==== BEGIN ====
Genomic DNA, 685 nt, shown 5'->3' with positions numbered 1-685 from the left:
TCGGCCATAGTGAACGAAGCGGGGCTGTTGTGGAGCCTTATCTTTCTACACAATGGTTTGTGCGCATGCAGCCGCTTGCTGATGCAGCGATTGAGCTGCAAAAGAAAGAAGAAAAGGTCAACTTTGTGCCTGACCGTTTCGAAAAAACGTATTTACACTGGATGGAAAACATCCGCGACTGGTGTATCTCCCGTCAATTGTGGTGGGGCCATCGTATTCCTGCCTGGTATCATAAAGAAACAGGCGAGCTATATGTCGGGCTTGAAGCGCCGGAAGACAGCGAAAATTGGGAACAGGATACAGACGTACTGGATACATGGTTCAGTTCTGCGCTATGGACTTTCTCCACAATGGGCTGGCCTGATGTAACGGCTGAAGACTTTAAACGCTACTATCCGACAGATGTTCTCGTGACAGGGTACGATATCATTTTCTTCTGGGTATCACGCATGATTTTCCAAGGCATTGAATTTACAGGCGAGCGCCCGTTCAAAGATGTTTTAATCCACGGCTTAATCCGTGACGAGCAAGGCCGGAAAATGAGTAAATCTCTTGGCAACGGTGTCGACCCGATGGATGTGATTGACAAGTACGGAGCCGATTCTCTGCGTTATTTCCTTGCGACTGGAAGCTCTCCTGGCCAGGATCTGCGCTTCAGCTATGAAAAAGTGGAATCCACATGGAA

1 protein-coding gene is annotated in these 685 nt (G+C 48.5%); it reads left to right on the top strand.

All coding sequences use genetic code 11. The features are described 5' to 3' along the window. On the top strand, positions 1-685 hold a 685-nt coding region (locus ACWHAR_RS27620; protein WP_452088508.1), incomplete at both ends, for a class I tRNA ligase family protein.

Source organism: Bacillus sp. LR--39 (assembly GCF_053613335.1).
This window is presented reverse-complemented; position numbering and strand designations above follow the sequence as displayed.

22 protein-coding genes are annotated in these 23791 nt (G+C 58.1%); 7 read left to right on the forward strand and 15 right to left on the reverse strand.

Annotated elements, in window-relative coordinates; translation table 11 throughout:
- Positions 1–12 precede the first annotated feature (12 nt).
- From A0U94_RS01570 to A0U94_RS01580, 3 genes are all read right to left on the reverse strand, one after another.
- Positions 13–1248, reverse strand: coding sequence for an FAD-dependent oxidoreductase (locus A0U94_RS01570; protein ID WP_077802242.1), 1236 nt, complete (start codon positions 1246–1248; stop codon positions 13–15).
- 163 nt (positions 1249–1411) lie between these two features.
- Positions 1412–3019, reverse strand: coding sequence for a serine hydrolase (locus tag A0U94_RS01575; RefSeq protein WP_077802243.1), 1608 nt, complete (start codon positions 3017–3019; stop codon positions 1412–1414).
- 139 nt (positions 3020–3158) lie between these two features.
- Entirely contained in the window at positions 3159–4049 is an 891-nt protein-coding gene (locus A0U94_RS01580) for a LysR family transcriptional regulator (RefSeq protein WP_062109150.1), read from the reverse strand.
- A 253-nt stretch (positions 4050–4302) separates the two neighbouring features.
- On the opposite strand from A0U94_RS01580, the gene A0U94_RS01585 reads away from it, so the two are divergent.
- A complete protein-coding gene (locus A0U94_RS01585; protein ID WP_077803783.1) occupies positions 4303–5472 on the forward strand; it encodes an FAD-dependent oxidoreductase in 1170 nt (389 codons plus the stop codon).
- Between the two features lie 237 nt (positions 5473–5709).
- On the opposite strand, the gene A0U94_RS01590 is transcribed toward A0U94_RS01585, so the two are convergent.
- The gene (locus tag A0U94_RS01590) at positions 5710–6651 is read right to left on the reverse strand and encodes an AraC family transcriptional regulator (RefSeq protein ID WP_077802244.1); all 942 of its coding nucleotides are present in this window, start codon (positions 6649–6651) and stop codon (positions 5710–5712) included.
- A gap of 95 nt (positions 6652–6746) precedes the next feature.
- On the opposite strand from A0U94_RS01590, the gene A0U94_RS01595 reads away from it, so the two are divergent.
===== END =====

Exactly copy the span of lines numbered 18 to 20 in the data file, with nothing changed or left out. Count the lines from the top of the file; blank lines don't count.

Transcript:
- A complete protein-coding gene (locus A0U94_RS01585; protein ID WP_077803783.1) occupies positions 4303–5472 on the forward strand; it encodes an FAD-dependent oxidoreductase in 1170 nt (389 codons plus the stop codon).
- Between the two features lie 237 nt (positions 5473–5709).
- On the opposite strand, the gene A0U94_RS01590 is transcribed toward A0U94_RS01585, so the two are convergent.